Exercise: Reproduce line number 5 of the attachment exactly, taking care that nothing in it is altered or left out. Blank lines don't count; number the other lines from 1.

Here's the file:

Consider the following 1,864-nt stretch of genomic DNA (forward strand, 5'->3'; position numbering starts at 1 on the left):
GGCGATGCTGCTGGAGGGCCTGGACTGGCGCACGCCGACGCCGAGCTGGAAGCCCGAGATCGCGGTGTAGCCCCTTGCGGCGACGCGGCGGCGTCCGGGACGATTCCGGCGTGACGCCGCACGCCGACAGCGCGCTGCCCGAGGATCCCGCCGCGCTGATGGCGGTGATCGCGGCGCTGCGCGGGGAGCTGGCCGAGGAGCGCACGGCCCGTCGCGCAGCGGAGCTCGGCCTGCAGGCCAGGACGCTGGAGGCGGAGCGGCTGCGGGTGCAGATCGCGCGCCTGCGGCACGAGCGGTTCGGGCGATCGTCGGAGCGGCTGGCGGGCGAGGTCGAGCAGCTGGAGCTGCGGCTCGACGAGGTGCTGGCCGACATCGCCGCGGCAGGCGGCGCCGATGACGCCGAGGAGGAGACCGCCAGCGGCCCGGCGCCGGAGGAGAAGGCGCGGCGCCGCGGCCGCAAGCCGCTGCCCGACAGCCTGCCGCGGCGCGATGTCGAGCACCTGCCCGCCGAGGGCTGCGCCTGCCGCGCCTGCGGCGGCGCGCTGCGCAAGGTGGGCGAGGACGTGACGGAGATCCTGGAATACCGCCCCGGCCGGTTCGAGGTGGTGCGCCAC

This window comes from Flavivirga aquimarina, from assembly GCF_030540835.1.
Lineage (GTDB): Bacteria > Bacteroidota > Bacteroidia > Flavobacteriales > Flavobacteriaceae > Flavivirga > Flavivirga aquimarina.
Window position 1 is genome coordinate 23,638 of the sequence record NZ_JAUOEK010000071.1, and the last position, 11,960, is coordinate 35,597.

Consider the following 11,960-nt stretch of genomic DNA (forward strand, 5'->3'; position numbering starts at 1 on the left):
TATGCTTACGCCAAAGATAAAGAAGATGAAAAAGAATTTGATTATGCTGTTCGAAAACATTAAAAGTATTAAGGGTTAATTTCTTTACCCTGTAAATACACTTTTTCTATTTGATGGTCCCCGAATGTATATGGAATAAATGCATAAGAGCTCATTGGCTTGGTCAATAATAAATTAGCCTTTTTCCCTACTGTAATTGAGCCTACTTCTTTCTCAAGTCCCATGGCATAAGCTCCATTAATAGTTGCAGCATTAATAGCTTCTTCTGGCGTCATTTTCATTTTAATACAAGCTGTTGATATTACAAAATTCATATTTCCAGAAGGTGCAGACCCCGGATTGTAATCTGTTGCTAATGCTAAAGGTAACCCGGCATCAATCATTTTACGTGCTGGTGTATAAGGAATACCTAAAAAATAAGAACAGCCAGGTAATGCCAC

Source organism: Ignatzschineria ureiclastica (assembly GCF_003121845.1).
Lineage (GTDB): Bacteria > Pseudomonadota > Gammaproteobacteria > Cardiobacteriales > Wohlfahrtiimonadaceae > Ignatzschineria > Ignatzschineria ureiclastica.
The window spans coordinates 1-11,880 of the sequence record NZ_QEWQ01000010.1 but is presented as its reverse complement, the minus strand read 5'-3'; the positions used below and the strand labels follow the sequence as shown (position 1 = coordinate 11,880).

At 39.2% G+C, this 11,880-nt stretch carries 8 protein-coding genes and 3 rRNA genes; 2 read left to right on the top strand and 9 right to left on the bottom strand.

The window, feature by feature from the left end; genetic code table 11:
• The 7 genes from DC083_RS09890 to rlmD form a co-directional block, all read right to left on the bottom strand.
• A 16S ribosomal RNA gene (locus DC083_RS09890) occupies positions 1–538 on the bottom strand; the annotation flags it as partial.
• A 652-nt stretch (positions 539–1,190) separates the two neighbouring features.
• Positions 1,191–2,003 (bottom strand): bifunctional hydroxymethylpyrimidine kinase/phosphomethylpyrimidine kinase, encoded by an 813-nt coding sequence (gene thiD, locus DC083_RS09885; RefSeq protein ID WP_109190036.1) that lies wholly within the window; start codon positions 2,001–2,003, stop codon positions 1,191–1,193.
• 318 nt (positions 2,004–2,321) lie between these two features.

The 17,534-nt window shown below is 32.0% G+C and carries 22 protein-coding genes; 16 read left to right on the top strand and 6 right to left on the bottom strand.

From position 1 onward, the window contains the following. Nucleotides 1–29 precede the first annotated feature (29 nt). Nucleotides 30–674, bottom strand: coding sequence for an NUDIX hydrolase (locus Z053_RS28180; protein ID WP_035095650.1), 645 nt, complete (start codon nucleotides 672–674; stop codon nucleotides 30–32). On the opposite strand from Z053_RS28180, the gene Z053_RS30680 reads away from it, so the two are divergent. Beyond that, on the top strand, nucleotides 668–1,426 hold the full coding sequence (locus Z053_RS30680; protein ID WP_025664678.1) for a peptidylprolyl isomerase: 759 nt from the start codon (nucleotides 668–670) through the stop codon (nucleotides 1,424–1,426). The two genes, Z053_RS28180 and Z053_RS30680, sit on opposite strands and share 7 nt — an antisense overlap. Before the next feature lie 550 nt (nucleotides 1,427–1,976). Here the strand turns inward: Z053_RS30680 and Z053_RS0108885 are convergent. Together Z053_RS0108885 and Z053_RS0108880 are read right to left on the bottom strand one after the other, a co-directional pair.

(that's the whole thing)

Window position 1 is genome coordinate 23,638 of the sequence record NZ_JAUOEK010000071.1, and the last position, 11,960, is coordinate 35,597.